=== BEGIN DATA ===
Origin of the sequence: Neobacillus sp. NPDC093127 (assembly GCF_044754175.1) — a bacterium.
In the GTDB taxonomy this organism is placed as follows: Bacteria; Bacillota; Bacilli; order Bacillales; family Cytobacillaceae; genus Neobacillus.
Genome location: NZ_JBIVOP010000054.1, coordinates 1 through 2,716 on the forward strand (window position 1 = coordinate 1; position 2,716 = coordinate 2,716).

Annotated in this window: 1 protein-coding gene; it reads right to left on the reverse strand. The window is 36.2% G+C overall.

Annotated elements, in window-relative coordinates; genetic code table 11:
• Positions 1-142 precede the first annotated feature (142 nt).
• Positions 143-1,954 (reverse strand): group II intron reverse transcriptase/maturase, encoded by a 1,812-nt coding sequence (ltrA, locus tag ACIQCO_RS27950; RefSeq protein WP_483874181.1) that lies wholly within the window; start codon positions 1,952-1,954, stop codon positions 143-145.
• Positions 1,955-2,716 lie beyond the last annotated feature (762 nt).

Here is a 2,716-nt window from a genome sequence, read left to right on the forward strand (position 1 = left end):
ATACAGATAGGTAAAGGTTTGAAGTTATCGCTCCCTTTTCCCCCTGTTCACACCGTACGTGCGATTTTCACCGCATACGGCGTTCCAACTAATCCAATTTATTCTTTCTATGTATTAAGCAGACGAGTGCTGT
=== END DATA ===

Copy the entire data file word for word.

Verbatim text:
Origin of the sequence: Neobacillus sp. NPDC093127 (assembly GCF_044754175.1) — a bacterium.
In the GTDB taxonomy this organism is placed as follows: Bacteria; Bacillota; Bacilli; order Bacillales; family Cytobacillaceae; genus Neobacillus.
Genome location: NZ_JBIVOP010000054.1, coordinates 1 through 2,716 on the forward strand (window position 1 = coordinate 1; position 2,716 = coordinate 2,716).

Annotated in this window: 1 protein-coding gene; it reads right to left on the reverse strand. The window is 36.2% G+C overall.

Annotated elements, in window-relative coordinates; genetic code table 11:
• Positions 1-142 precede the first annotated feature (142 nt).
• Positions 143-1,954 (reverse strand): group II intron reverse transcriptase/maturase, encoded by a 1,812-nt coding sequence (ltrA, locus tag ACIQCO_RS27950; RefSeq protein WP_483874181.1) that lies wholly within the window; start codon positions 1,952-1,954, stop codon positions 143-145.
• Positions 1,955-2,716 lie beyond the last annotated feature (762 nt).

Here is a 2,716-nt window from a genome sequence, read left to right on the forward strand (position 1 = left end):
ATACAGATAGGTAAAGGTTTGAAGTTATCGCTCCCTTTTCCCCCTGTTCACACCGTACGTGCGATTTTCACCGCATACGGCGTTCCAACTAATCCAATTTATTCTTTCTATGTATTAAGCAGACGAGTGCTGT